ROMFLAGS (Windows CE 5.0)
ROMFLAGS specifies a bitmask of flag options for the kernel.
This option uses the following syntax.
ROMFLAGS = Flags
Specifies a bitmask of flags, which can be a combination of the values given in the following table.
Flag Description 0x00000001 Demand paging is disabled. 0x00000002 Disable full-kernel mode. 0x00000010 Trust only modules from the ROM MODULES section. 0x00000020 Use this flag to stop flushing soft TLB (x86 only). 0x00000040 Honor the /base linker setting for DLLs.
The flag that ROMFLAGS uses is typically determined by the IMG environment variable IMGNOTALLKMODE. For more information, see IMG Environment Variables.
Demand paging is disabled when the first bit of ROMFLAGS is set. When demand paging is disabled, a module is fully loaded into RAM before running.
For OEMs that need real-time performance, turning off demand paging eliminates page faults that can cause poor performance.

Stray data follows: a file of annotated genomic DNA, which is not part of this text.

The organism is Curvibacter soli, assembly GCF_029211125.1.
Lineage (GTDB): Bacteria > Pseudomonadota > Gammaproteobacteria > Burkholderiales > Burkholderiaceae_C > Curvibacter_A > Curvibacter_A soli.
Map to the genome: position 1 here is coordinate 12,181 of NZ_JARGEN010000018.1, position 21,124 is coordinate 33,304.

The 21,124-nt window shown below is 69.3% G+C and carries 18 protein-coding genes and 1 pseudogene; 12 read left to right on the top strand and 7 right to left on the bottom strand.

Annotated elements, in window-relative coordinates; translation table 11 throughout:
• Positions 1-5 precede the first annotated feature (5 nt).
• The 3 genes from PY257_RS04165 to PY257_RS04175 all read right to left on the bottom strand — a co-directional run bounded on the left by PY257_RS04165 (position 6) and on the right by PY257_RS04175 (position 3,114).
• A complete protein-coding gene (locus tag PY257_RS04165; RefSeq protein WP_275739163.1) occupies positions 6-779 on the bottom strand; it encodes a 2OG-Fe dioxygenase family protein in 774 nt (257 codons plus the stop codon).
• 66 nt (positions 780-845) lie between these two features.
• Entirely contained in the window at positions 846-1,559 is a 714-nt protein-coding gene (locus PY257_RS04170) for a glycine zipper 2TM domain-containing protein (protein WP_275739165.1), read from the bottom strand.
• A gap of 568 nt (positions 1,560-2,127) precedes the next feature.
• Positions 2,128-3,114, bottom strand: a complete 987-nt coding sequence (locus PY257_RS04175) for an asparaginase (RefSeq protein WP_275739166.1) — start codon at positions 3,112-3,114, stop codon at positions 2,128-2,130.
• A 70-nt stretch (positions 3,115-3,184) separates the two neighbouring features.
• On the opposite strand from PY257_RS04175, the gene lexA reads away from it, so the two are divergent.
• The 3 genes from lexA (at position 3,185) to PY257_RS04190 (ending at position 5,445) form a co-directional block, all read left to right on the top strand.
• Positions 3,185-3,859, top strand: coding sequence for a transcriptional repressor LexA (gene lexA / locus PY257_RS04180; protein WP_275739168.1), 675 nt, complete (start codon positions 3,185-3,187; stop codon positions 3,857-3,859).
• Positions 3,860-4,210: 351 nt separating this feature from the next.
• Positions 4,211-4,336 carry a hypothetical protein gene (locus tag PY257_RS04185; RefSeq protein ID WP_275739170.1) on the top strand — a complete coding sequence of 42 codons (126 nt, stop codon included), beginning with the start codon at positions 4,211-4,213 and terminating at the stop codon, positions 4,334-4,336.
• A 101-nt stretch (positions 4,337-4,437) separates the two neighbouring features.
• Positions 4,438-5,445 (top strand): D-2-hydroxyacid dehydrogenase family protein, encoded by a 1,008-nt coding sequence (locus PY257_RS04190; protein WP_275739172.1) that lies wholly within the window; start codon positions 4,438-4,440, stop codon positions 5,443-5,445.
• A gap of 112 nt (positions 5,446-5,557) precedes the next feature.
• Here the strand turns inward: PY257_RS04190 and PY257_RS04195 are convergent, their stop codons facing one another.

Full-kernel mode is disabled when the second bit ROMFLAGS is set. You can run all OS threads in either kernel mode or user mode.
Although running threads in kernel mode leaves the entire system vulnerable, it also enables increased performance.
This is because Windows CE bypasses security functionality that can prevent a thread from entering kernel mode. This can be acceptable in a closed environment, but in an open environment this can have dramatic effects that an OEM must consider.
The Trust module marks only files in ROM as trusted. The OEM code is not used to determine whether a non-ROM module is trusted.
By default, everything in the ROM MODULES section and anything that loads from a file system is trusted unless the OEM enables the OAL for module-by-module checking. The 0x00000010 bit can be used to signal to the kernel that only ROM MODULES are trusted by default and that they do not require the OAL to be enabled.
For security reasons, the kernel flushes the x86 TLB. The bit 0x00000020 can prevent this from happening, but creates a security hole. If real-time performance is required and there are no security concerns, set this flag.
Loading a DLL at its preferred load address releases the kernel from relocating the DLL and using extra memory. However, there can be a potential backward compatibility issue. DLL binaries might exist that set their preferred load address really low and, thus, cannot be loaded.
OEMs should use caution when enabling this flag and are encouraged to use it only for closed environments.
This flag is not needed if all DLLs are XIP.
Last updated on Thursday, February 02, 2006
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